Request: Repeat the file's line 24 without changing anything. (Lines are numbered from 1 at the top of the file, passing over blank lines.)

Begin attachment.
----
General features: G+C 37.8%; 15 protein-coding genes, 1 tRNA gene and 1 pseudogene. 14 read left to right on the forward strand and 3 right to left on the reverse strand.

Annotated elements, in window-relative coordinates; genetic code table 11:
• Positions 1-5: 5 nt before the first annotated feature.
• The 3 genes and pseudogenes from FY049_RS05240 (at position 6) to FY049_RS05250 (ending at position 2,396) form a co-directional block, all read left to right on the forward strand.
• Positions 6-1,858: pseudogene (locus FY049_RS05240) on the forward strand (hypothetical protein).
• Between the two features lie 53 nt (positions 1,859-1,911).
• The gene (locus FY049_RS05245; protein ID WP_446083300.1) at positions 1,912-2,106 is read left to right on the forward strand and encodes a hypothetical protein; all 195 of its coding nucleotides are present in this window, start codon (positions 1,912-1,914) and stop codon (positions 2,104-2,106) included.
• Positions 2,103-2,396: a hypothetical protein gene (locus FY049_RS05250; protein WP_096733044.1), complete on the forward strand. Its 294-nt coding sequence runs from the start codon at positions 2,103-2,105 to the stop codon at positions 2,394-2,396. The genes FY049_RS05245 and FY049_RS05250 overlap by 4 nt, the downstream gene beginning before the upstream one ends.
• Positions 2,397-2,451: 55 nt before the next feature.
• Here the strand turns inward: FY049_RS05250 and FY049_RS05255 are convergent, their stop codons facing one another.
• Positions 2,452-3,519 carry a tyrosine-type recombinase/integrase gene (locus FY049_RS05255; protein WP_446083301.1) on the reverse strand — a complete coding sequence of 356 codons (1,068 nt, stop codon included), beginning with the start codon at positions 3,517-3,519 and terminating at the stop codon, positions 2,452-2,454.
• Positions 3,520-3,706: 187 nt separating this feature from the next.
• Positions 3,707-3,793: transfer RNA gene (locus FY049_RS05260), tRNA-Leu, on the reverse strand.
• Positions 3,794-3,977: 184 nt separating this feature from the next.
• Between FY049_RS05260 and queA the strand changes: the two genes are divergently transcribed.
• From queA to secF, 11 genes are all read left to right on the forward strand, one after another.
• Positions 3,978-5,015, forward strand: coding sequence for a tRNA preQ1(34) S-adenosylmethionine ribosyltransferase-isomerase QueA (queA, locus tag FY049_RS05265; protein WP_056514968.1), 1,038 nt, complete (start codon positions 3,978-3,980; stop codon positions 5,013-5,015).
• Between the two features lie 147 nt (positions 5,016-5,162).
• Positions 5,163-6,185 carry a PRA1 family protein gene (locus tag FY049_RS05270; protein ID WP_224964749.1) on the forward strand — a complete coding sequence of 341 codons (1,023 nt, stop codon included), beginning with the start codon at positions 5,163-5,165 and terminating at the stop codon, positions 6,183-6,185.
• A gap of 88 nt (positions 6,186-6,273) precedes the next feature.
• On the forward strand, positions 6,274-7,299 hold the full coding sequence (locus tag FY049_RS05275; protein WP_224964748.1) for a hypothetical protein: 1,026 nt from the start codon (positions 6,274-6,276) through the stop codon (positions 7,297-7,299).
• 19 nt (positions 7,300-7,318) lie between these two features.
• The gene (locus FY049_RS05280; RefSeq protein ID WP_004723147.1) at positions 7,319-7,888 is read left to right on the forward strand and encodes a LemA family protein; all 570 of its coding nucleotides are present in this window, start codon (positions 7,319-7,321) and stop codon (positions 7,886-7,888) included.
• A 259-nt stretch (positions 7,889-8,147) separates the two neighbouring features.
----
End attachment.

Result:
• A 259-nt stretch (positions 7,889-8,147) separates the two neighbouring features.